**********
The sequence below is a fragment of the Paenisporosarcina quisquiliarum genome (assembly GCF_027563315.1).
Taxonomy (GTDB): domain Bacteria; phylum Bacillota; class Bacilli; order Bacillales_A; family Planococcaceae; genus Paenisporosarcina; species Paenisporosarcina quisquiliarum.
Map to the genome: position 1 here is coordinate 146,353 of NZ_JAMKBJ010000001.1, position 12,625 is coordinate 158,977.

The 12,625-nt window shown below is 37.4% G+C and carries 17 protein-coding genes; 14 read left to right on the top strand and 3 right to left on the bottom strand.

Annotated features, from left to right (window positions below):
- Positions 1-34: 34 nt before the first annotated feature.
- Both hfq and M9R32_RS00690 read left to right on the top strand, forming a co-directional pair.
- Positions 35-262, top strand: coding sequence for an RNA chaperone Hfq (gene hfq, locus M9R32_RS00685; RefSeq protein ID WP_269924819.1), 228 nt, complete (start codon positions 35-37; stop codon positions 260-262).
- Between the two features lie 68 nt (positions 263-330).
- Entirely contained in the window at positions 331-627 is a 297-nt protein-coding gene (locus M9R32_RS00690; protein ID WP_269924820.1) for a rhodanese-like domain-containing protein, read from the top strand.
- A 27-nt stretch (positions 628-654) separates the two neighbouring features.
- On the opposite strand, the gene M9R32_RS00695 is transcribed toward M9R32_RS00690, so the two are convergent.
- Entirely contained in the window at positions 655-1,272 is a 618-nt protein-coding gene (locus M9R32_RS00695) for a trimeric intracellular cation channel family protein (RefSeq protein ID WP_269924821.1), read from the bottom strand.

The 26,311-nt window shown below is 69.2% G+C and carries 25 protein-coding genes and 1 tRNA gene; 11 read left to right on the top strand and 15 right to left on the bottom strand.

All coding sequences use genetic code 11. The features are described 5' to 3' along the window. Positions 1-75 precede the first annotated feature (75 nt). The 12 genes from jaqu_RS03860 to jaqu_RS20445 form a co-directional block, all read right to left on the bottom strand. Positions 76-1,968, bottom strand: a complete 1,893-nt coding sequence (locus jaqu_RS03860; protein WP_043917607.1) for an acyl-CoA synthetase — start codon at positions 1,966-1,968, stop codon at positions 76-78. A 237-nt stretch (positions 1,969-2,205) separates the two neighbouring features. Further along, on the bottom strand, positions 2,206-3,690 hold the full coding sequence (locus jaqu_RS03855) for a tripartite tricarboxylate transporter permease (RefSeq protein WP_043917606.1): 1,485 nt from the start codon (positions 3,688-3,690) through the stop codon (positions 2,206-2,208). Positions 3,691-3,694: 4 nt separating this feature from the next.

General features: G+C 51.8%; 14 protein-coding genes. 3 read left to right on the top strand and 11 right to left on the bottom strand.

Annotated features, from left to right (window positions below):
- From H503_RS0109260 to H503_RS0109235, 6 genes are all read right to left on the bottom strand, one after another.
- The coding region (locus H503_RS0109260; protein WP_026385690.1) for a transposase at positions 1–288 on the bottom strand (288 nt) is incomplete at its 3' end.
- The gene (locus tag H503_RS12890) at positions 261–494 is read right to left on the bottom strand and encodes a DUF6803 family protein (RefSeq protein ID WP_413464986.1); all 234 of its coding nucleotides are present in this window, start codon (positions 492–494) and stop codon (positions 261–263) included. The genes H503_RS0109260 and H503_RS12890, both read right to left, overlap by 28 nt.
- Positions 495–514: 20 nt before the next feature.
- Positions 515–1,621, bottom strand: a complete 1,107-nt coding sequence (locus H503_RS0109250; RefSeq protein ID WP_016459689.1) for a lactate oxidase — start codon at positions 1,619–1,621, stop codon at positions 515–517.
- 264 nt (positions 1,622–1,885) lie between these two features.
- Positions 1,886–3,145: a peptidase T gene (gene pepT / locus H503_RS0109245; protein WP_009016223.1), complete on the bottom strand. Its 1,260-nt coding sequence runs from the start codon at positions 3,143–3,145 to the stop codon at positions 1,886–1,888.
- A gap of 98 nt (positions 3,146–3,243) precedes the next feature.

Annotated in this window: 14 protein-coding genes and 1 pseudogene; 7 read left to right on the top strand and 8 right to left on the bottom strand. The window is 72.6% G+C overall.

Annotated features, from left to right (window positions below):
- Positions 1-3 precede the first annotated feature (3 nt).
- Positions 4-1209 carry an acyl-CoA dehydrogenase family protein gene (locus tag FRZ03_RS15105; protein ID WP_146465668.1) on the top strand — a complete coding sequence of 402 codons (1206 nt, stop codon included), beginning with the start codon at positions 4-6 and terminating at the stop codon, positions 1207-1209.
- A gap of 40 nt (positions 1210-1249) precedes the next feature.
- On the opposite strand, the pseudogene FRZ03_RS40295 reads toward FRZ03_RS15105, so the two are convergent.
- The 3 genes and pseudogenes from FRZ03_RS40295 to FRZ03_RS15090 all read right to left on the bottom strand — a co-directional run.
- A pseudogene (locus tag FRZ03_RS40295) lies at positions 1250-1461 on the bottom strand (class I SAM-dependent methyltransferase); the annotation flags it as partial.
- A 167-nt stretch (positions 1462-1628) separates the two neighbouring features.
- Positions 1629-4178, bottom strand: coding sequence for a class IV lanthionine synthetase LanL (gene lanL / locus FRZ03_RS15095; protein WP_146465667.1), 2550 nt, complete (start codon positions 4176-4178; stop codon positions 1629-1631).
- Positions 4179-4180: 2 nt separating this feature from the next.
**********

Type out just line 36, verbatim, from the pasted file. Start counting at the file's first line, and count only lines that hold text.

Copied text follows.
- Positions 4179-4180: 2 nt separating this feature from the next.